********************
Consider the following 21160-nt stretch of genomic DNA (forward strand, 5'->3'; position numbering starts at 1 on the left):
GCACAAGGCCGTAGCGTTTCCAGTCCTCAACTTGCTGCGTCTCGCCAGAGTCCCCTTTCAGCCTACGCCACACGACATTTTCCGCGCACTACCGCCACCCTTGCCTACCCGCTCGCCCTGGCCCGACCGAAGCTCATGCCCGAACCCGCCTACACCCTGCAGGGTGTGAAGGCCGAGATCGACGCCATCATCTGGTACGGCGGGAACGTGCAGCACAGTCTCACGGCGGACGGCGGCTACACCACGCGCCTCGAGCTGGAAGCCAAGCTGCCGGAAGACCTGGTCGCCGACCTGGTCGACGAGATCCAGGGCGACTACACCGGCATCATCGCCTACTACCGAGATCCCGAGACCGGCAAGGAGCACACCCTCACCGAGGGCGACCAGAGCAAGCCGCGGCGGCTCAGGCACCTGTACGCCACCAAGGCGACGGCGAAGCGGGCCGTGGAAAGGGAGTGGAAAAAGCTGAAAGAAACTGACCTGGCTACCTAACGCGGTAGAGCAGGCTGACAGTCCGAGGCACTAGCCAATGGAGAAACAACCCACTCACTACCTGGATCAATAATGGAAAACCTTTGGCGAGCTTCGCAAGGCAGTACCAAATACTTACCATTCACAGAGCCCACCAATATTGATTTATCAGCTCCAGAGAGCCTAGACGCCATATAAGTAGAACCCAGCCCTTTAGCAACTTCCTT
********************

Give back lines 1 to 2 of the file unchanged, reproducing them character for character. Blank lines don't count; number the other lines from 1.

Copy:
Consider the following 21160-nt stretch of genomic DNA (forward strand, 5'->3'; position numbering starts at 1 on the left):
GCACAAGGCCGTAGCGTTTCCAGTCCTCAACTTGCTGCGTCTCGCCAGAGTCCCCTTTCAGCCTACGCCACACGACATTTTCCGCGCACTACCGCCACCCTTGCCTACCCGCTCGCCCTGGCCCGACCGAAGCTCATGCCCGAACCCGCCTACACCCTGCAGGGTGTGAAGGCCGAGATCGACGCCATCATCTGGTACGGCGGGAACGTGCAGCACAGTCTCACGGCGGACGGCGGCTACACCACGCGCCTCGAGCTGGAAGCCAAGCTGCCGGAAGACCTGGTCGCCGACCTGGTCGACGAGATCCAGGGCGACTACACCGGCATCATCGCCTACTACCGAGATCCCGAGACCGGCAAGGAGCACACCCTCACCGAGGGCGACCAGAGCAAGCCGCGGCGGCTCAGGCACCTGTACGCCACCAAGGCGACGGCGAAGCGGGCCGTGGAAAGGGAGTGGAAAAAGCTGAAAGAAACTGACCTGGCTACCTAACGCGGTAGAGCAGGCTGACAGTCCGAGGCACTAGCCAATGGAGAAACAACCCACTCACTACCTGGATCAATAATGGAAAACCTTTGGCGAGCTTCGCAAGGCAGTACCAAATACTTACCATTCACAGAGCCCACCAATATTGATTTATCAGCTCCAGAGAGCCTAGACGCCATATAAGTAGAACCCAGCCCTTTAGCAACTTCCTT